How Leaders Can Escape Their Echo Chambers
The higher leaders are, the more likely they are to find themselves in an echo chamber, surrounded by people who think like them and agree with them. This happens in part because of affinity bias, which causes us to favor, associate with, and hire the people we feel most similar to. This lack of diverse perspectives is further compounded by a few issues: problem-solving methods that lead to groupthink and the difficulty of establishing psychological safety. Collectively, these forces can cause leaders to become stuck in an echo chamber.
And while most leaders are aware of these strengths and strive to create a team culture that promotes voice and candor, subtle leadership behaviors can get in the way of their intentions.
For example, take my client Aviral, whose overly Socratic method of communication caused team members to be hesitant to bring ideas to him until they were “fully cooked.” Or Michael, whose rhythmic style made people feel like he was imposing his time and shouldn’t bother him with questions and concerns. Or Melissa, whose habit of frequently saying “no,” “but,” or “however” discouraged her team from providing feedback or offering dissenting opinions in meetings.
To guard against the strategic disadvantages of being stuck in an echo chamber, practice the following behaviors:
Continually solicit feedback and ideas.
No matter how egalitarian and open you are as a leader, chances are that many of your people are hiding valuable information, ideas, and concerns from you.
You might say to your team, “We all have blind spots, including me. I need your help to see mine and I want you to ask me questions and disagree with me if you think I’m out of place. Repeat this request regularly and follow up directly with your team members to specifically solicit their input and feedback.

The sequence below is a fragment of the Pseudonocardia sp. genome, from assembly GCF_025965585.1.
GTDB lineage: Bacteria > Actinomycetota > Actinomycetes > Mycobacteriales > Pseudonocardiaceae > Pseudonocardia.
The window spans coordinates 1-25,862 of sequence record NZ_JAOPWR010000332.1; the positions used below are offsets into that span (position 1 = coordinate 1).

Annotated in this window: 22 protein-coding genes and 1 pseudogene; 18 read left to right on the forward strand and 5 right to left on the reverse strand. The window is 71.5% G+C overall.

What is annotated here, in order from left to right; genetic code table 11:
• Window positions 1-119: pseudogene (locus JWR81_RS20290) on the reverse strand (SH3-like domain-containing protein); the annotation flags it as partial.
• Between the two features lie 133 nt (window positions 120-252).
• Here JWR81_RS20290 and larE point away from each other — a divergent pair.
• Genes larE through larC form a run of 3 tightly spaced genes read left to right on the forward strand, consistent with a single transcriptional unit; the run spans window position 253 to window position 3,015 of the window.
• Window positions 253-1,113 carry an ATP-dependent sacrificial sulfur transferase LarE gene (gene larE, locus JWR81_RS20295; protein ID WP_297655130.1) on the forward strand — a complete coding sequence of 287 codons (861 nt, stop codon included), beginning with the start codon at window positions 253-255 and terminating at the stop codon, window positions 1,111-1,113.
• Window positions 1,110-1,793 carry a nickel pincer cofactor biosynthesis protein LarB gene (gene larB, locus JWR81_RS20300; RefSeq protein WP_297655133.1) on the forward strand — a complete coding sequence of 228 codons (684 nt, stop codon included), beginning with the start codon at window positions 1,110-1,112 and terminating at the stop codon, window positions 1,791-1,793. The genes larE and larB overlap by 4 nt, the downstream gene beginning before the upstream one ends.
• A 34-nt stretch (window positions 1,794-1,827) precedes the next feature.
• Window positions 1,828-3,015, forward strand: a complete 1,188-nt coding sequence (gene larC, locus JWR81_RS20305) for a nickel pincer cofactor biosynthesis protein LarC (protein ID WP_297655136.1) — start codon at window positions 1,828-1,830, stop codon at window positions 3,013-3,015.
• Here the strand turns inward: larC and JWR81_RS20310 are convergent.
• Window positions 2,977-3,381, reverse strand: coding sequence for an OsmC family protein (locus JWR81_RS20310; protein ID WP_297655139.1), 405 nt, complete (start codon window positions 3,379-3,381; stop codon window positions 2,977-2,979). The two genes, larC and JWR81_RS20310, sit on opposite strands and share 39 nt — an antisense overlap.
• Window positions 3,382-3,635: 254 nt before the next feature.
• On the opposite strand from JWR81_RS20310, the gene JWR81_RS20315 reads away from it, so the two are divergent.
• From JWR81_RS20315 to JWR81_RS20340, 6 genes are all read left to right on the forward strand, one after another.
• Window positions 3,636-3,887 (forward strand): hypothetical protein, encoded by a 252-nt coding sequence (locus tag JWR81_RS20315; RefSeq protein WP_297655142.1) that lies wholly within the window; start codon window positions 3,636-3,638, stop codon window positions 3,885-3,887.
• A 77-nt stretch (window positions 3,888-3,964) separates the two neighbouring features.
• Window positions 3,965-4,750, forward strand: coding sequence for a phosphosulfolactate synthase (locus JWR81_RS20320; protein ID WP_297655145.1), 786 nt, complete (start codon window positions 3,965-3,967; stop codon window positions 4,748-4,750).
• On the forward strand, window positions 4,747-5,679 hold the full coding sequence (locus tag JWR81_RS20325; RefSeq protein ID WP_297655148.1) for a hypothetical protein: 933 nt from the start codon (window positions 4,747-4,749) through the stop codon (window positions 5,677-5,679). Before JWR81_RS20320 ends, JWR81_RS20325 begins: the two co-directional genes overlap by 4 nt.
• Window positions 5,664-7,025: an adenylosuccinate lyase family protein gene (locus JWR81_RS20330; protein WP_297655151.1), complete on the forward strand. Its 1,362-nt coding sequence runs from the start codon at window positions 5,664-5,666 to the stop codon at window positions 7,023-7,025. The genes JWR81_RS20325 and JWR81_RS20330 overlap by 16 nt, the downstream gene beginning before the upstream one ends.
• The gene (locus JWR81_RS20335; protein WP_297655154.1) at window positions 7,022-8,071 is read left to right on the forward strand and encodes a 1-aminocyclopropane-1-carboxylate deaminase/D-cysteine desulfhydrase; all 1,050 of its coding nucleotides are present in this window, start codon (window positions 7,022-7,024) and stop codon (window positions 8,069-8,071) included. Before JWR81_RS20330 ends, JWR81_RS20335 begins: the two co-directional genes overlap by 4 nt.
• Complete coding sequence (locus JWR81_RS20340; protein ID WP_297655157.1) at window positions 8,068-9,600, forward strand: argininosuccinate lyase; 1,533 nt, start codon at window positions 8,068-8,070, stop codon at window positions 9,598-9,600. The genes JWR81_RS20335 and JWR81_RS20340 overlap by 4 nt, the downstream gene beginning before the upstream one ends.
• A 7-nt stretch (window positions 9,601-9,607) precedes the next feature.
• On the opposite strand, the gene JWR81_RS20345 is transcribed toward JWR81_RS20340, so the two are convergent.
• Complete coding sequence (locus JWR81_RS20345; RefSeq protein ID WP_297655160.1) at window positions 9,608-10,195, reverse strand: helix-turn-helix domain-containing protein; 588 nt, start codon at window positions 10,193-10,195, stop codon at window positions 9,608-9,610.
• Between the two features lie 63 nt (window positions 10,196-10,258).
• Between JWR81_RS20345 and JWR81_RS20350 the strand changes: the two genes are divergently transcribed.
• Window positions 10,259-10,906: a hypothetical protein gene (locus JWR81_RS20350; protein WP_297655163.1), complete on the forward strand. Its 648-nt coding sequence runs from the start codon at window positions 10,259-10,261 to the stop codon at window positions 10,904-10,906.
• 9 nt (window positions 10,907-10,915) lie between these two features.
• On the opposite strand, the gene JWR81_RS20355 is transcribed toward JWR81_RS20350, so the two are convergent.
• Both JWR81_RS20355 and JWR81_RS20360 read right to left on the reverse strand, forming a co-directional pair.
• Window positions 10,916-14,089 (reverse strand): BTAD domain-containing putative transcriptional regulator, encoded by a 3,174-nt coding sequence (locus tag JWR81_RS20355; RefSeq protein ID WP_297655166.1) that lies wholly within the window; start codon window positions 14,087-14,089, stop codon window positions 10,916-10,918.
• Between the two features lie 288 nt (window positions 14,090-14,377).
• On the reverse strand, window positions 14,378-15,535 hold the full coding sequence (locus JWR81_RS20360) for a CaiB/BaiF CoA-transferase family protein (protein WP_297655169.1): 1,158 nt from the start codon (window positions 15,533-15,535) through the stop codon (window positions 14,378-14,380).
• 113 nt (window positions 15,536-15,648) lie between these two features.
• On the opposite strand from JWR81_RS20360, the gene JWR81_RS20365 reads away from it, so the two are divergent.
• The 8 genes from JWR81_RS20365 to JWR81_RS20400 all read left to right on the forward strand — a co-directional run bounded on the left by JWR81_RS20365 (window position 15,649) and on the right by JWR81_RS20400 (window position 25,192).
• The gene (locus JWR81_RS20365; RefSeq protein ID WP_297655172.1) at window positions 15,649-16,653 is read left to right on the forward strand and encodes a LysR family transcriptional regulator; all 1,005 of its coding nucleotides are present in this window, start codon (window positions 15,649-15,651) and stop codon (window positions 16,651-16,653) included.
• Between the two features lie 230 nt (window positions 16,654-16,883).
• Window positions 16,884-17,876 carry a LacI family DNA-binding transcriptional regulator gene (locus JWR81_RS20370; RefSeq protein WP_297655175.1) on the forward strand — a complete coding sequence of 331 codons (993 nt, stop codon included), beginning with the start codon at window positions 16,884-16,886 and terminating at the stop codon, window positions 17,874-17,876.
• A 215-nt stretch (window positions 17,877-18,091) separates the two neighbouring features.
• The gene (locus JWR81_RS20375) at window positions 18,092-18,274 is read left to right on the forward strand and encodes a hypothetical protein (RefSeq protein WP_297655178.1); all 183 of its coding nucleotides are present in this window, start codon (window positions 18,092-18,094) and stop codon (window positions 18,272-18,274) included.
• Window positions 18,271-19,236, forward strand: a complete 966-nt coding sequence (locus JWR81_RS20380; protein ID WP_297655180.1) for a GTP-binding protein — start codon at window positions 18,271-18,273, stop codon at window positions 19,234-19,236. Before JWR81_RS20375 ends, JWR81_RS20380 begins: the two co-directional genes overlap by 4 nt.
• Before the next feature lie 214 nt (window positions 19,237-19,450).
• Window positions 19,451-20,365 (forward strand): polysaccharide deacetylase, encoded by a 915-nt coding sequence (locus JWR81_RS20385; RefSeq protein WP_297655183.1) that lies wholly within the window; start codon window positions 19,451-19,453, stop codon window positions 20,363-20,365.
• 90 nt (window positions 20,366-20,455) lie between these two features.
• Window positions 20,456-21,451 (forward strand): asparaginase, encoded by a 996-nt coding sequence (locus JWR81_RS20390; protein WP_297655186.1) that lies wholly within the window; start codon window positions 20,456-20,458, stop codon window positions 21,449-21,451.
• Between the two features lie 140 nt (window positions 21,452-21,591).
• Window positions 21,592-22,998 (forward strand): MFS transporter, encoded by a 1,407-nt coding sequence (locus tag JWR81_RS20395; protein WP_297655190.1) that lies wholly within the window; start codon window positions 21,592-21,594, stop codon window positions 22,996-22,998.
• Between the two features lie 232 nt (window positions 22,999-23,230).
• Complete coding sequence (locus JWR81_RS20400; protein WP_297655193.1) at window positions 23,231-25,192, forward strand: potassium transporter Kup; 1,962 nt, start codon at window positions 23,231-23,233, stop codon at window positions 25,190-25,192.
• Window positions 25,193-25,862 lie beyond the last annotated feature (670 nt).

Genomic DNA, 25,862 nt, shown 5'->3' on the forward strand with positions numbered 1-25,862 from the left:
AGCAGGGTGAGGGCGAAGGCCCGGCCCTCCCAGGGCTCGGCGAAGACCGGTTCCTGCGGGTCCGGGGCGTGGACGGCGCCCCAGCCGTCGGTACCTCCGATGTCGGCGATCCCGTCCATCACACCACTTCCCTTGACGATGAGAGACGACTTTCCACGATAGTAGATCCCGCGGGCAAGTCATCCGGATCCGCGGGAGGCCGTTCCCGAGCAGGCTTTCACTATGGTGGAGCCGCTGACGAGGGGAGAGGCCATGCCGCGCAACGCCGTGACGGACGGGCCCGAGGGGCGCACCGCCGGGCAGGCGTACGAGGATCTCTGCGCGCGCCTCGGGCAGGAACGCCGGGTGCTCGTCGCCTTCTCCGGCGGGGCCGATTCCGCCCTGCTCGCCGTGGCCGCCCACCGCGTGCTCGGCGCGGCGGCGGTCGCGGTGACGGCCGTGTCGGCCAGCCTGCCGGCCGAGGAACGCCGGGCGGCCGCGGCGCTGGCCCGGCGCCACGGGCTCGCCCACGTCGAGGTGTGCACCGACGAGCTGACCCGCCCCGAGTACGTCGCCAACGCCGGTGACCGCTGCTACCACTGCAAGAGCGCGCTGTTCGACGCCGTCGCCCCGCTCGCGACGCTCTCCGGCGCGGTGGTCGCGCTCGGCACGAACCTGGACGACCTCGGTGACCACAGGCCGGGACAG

Also, constantly ask your team for their ideas. Assure them that they don’t need to build a bulletproof case for every idea. Or, like the Aviral team, they might hold back for fear that they won’t have all your questions answered and look silly.
Finally, publicly acknowledge and thank independent voices who share a dissenting opinion, question your logic, or disagree with you. When your team sees that you respond to tough comments with gratitude, you’ll encourage more fearful employees to speak up as well.
Be curious and listen.
Suppose you neglect to balance the pursuit of results with nurturing your relationships, as Michael did. This tendency can degrade your team’s confidence, motivation and commitment and rob you of valuable information.
Instead, commit to setting aside time and space for your team and colleagues. For example, don’t cancel one-on-ones if there is no agenda; instead reallocate the time to more holistically check in on the person. You can also use the time to solicit feedback and ideas and ask if there are any issues you should be aware of. Be fully present, whether it’s a scheduled one-on-one or a member of your team asking for five minutes. Multitasking, showing impatience, and not listening well indicate that you are not interested in this person and what they have to say.
When someone disagrees with you or challenges your opinion, ignore the natural urge to resist or reject. Confirmation bias makes you adept at spotting weaknesses in someone else’s position or argument, but blind to flaws or gaps in your beliefs. Sometimes exposure to counter-evidence can even increase our confidence that our cherished beliefs are true.